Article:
My interest in visual arts was sparked in elementary school, thanks to P.S./I.S. 187 Hudson Cliffs. Although I was born in the United States, my parents mostly spoke Spanish, and I was placed in English as a Second Language (ESL) classes. Moving between two classrooms everyday was daunting, but art class gave me one of the few opportunities to be with the rest of the kids.
The closest thing to Caribbean art history was found in Dutch still-life paintings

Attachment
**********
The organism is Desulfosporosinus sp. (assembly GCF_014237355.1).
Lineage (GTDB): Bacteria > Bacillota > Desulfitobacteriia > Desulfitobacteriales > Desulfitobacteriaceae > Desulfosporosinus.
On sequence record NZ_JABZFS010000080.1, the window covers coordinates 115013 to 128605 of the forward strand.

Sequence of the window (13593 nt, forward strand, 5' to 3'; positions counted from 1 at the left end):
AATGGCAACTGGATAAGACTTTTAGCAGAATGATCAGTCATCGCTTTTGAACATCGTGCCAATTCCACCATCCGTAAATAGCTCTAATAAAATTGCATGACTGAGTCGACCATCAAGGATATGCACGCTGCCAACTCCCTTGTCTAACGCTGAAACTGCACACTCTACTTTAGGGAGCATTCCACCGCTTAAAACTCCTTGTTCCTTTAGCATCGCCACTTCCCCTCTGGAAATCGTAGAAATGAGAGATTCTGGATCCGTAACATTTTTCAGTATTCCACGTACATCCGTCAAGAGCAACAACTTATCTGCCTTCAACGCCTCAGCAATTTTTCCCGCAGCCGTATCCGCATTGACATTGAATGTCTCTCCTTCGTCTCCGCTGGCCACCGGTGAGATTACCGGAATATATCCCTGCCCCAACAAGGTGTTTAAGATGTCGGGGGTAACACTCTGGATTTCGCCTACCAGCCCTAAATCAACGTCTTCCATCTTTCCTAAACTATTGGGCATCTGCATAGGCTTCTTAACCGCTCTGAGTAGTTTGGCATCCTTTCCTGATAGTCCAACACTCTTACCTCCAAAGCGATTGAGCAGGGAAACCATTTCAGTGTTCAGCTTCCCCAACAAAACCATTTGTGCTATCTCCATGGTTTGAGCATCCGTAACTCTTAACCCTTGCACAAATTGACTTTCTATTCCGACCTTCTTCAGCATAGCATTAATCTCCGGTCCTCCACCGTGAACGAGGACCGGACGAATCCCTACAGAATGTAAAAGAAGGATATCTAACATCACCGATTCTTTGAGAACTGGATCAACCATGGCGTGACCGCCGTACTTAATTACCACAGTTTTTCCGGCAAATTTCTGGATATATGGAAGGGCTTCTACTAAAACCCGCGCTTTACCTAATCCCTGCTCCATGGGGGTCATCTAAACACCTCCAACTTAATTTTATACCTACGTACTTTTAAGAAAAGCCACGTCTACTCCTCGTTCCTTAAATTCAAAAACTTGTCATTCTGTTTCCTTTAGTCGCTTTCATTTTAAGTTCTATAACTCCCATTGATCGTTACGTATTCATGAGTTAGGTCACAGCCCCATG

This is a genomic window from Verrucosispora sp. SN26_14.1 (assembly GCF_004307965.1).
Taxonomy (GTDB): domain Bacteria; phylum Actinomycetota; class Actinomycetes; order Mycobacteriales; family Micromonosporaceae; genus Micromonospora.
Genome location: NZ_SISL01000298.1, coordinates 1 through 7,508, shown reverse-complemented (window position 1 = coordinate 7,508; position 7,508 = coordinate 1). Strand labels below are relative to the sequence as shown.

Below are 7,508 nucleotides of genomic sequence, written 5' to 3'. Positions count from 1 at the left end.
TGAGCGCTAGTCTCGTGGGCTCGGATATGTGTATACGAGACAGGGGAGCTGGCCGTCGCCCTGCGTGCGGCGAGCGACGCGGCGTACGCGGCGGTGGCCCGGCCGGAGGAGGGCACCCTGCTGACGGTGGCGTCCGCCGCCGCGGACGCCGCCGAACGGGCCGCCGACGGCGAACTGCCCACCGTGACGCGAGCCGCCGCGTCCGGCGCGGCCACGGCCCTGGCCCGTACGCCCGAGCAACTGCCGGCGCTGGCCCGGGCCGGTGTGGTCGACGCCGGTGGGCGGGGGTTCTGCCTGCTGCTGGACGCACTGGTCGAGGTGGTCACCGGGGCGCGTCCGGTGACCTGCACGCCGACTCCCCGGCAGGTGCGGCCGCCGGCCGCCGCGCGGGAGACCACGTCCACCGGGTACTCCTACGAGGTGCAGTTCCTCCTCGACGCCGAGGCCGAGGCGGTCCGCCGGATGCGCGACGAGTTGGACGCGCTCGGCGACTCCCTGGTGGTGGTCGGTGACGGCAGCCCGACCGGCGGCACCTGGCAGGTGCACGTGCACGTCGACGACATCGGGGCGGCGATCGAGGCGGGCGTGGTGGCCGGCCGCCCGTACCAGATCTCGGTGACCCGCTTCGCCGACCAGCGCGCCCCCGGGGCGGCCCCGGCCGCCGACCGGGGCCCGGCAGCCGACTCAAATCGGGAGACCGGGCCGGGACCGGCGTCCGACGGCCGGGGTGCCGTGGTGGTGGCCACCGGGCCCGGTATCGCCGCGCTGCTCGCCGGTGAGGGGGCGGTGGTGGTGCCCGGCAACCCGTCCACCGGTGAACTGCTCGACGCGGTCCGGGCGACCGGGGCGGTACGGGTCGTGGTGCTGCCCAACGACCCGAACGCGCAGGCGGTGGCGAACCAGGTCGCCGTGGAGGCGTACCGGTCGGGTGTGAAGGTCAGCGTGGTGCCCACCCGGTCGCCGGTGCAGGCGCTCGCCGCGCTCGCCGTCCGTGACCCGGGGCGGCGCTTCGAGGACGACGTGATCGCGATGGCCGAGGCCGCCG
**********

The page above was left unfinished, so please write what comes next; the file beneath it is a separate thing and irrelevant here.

In 2000, my family and I moved to San Francisco de Macorís, Dominican Republic, my parents’ hometown. Access to the arts was limited, and adjusting to such a big move was mentally exhausting, so my curiosity for art took a back burner. When my mother and I returned to the States a few years later, I participated in a college preparatory program at Cooper Union led by Marina Gutierrez. Part of that program was a visit to Miguel Luciano’s studio, which had a huge effect on me. Until that point, visiting museums caused me much anxiety, but Luciano’s work illuminated what was lacking in those spaces: a narrative and experience that is relevant to me. His series Louisiana Porto Ricans, for example, reinterprets labels of agricultural exports from the 1930s, imagery that largely shaped representations of Puerto Rico in the United States. It made me realize that museums were not as informed and monumental as I had assumed. Luciano was also the first working visual artist I met. From my father’s work, I understood how a musician can work in a studio and generate an income, but I never knew an example of a visual artist doing that. After I met Luciano, art now existed in spaces I wasn’t aware of and spaces I saw myself in.